Do you write faster than you type? Stack turns your handwriting into text as you print or write one letter at a time. Simple gestures for space, backspace, and return allow for fast writing. Text prediction still runs in the top bar, so not every word needs to be written out completely.
Assistive Technology Use: Many stroke survivors or older users of technology are far more comfortable writing than typing. Often, people with aphasia will write letters in the air or on the table to communicate. With the Stack keyboard, they can write the letter and have it turn into usable text for Mail, Safari, Notes, or any other app that uses text.
MyScript Stack: Universal app, free
1. Keeble & Keedogo Plus
The keyboards from AssitiveWare allow you to use an alphabetical layout anywhere the keyboard pops up along with several other accessibility options. Keeble has the most features and settings, making it quite powerful with options for auditory feedback to speak out each letter or word typed. The iPad-only Keedogo Plus offer the ABC layout with highlighted vowels, word prediction, font options, and themes to customize.
Assistive Technology Use: These are keyboards made for assistive technology. Many stroke survivors prefer the more intuitive scanning of alphabetically-ordered keyboards for one-handed typing. Those using switch access or who have fine-motor control problems can use these keyboards more efficiently. Combine Keeble with the AAC app Proloquo4Text for a very powerful communication tool for those with speech problems.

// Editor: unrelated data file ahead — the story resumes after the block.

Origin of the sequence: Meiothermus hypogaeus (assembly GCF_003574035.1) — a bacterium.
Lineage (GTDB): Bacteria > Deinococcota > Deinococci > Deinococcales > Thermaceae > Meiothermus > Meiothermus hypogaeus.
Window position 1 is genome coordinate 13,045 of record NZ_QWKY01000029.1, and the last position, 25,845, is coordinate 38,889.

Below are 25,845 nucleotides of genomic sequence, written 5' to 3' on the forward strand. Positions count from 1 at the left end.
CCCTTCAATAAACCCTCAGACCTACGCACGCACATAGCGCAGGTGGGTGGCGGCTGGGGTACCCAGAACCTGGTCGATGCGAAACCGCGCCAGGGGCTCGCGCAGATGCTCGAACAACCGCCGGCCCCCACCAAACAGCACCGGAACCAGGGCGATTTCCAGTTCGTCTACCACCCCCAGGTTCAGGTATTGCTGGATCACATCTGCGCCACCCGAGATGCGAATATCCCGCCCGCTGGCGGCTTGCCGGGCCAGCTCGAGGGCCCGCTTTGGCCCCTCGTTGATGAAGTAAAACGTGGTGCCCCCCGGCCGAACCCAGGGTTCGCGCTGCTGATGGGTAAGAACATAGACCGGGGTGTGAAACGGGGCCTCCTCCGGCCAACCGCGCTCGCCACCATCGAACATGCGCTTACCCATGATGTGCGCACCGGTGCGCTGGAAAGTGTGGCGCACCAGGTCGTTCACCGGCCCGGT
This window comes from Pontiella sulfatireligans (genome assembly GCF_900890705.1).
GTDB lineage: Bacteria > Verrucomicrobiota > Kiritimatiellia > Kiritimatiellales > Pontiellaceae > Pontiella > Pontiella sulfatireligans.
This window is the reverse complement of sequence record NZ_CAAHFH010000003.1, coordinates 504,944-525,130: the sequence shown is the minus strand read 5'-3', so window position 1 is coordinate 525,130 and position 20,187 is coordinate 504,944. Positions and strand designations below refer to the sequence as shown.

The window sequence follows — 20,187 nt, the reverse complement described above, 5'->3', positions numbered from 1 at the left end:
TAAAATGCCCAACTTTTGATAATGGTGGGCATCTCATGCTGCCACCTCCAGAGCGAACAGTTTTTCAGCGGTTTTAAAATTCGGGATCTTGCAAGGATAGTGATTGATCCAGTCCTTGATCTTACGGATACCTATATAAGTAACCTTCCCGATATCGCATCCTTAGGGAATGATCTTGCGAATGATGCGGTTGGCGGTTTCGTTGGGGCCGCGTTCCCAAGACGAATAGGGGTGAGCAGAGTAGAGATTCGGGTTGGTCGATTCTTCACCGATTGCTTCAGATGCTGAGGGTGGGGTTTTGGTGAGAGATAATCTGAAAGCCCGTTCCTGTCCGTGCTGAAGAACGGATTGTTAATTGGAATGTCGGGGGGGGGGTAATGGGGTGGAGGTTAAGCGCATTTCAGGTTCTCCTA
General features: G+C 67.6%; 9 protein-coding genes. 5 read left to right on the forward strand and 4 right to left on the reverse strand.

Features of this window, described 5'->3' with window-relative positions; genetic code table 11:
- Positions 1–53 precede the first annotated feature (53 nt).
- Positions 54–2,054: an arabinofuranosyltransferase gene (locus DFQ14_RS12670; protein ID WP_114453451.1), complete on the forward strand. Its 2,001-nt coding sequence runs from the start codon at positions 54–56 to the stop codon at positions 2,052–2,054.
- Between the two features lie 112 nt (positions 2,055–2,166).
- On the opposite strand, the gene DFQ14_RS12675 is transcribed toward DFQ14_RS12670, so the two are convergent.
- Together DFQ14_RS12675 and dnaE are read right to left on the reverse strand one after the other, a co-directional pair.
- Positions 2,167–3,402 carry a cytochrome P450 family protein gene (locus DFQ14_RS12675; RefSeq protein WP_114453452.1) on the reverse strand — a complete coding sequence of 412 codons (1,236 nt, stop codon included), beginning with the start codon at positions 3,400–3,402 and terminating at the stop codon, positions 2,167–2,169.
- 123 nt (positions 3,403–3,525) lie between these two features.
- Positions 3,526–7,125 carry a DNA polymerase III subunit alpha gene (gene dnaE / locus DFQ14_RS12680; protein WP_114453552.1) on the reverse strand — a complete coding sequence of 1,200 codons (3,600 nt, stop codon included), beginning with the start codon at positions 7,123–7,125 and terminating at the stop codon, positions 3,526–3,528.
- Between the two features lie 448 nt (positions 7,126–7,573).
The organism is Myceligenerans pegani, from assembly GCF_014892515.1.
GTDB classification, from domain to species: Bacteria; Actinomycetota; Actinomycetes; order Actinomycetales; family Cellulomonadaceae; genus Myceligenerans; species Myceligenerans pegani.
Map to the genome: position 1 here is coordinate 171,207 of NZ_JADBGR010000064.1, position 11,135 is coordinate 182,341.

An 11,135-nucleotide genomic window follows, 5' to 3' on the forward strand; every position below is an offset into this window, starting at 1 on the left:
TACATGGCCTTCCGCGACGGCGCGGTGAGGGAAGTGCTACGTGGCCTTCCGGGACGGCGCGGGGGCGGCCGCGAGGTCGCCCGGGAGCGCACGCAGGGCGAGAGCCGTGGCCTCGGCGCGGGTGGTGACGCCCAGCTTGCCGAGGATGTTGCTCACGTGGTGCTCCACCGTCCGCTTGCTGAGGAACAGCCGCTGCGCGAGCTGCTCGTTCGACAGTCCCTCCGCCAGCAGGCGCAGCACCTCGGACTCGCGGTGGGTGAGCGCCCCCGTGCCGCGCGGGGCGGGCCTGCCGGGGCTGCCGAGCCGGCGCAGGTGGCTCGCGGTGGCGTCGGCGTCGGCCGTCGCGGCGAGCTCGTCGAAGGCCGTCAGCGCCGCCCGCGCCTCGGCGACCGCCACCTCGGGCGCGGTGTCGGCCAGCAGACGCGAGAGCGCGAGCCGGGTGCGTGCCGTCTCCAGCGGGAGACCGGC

There’s a keyboard already on your iDevice that you simply need to activate to use: the Emoji keyboard. Emojis are those little symbols that are commonly used to show emotions in typing. There are hundreds of symbols on this keyboard in many pages with several categories, though frequently-used symbols are grouped together for faster access.
Assistive Technology Use: For those who can’t type words, just sending a ‘thumbs up’ or sad face can communicate quite a bit. You can also use emojis to add picture symbols to app folder names or topics in AlphaTopics AAC to help non-readers or people with aphasia find information faster.
How to Install Keyboards
1. First, download the keyboard app you want from the App Store, just like any other app.
2. Open the Settings app on your device.
3. Tap ‘General,’ then tap ‘Keyboard.’
4. Tap ‘Keyboards’ to see a list of keyboards installed.
5. Tap ‘Add New Keyboard…’ to see the default and third-party keyboards available.
6. Some keyboard apps require full access. If you install an app that asks for full access, tap the keyboard app you wish to install, then tap the ‘>’ next to it to ‘Allow Full Access.’
How to Use Keyboards
There are two ways to switch between keyboards:
1. When the Apple keyboard pops up, touch the globe icon in the lower left to cycle through all installed keyboards.
2. If you have many keyboards installed, it may be faster to press and hold the globe icon until a list of keyboards appears. Then touch the keyboard you wish to use.
To get back to the regular keyboard, touch and hold the globe icon and select English, or press the globe icon until the default keyboard re-appears.